School playground smoking ban in public health plan

No smoking sign in playground

Plans to ban smoking in school and hospital grounds and playgrounds in Wales have been launched.

But this second attempt to bring in the Public Health Bill does not include a controversial ban on e-cigarettes in some enclosed places.

The Welsh Government plans, first outlined in 2014, still include tattooing and piercing regulation.

Public bodies will also have to assess the effects on physical and mental health of any decisions they make.

If there was a plan to build a new road or open a fast-food restaurant near a school then councils, for example, would need to consider the health impact.

The first attempt at passing the legislation was defeated in March and First Minister Carwyn Jones said there was "no point trying to bang our heads against a brick wall when it comes to e-cigs".

Public Health Minister Rebecca Evans, who launched the proposals at a children's playground in Cardiff, said many of the measures included in the original bill had cross-party support and there had been "widespread disappointment" when it failed.

"At the heart of the bill is the aim of promoting the health of children and young people," she said.

"Proposals such as the ban on smoking in school grounds and playgrounds is intended to prevent children from being exposed to smoking behaviours, making it less likely that they'll take up smoking themselves."

She said, overall, the health of people in Wales was improving but there were challenges and she wanted to see the pace of improvement increased.

There is hope the bill will be passed by May next year.

Media playback is unsupported on your device
Media captionPublic Health Minister Rebecca Evans says the new legislation will bring "clarity" to the issue of smoking near playgrounds.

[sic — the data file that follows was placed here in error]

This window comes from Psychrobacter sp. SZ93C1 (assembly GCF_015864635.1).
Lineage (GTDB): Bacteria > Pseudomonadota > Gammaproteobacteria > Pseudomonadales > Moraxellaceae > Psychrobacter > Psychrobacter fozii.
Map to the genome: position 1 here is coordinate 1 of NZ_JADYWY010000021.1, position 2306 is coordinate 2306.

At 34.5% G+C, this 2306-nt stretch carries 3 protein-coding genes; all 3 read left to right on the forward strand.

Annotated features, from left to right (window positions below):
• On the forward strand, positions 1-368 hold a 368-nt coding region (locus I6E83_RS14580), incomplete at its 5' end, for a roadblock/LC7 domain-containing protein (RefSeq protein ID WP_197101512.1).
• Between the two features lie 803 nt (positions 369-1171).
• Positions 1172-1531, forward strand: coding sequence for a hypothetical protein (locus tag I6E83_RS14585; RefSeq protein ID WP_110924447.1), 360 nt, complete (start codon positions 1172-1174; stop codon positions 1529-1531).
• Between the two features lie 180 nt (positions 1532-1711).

Analysis from Owain Clarke, BBC Wales health correspondent

The Welsh Government sees this as an important piece of legislation to improve public health, especially for children.

The Bill should get a smoother ride because the elements which divided opinion, like e-cigarettes are not there. Originally, this Bill also included a minimum price for alcohol, but this was set aside because it was thought it would be challenged in the courts. So that is being pursued in a different way.

I think it is fair to say Dai Lloyd, the chairman of the assembly health committee and some of the professional bodies like the Royal College of Nursing might be a little frustrated that this might be a missed opportunity to be more novel and forward looking.

But the aim of the Welsh Government is to get those elements which have been agreed onto the statute book and it expects that to happen by next Summer. But this is the assembly and the whole process of scrutiny starts again.

Image copyright Getty Images


2 April 2014: Then Health Minister Mark Drakeford publishes a public health White Paper including proposals for a ban on e-cigarettes in enclosed public places, a minimum prices for alcohol and a national register of tattooists.

June 2015: Details of the Public Health Bill are revealed - including a ban on e-cigarettes in some places, although plans for a minimum price for alcohol are put on hold.

August 2015: There is pressure from opposition parties not to restrict the use of e-cigarettes after research for Public Health England suggests they are much less harmful than tobacco.

November 2015: The assembly's health committee isdivided on whether to support the Welsh Government's proposed ban on the use of e-cigarettes in enclosed public places, as it analyses the Public Health (Wales) Bill.

December 2015: Mr Drakeford agrees to water-down plans for a ban on the use of e-cigarettes in public places.

March 2016: Plaid Cymru refuses to support the bill after a row over the then Labour minister Leighton Andrews quipping that the party had been a "cheap date" in a previous deal. A frustrated BMA and RCN were critical of parties playing "political games" with the nation's health.

May 2016: Mr Jones said the planned ban on e-cigarettes in some public places would be dropped from the next Public Health Bill.

More on this story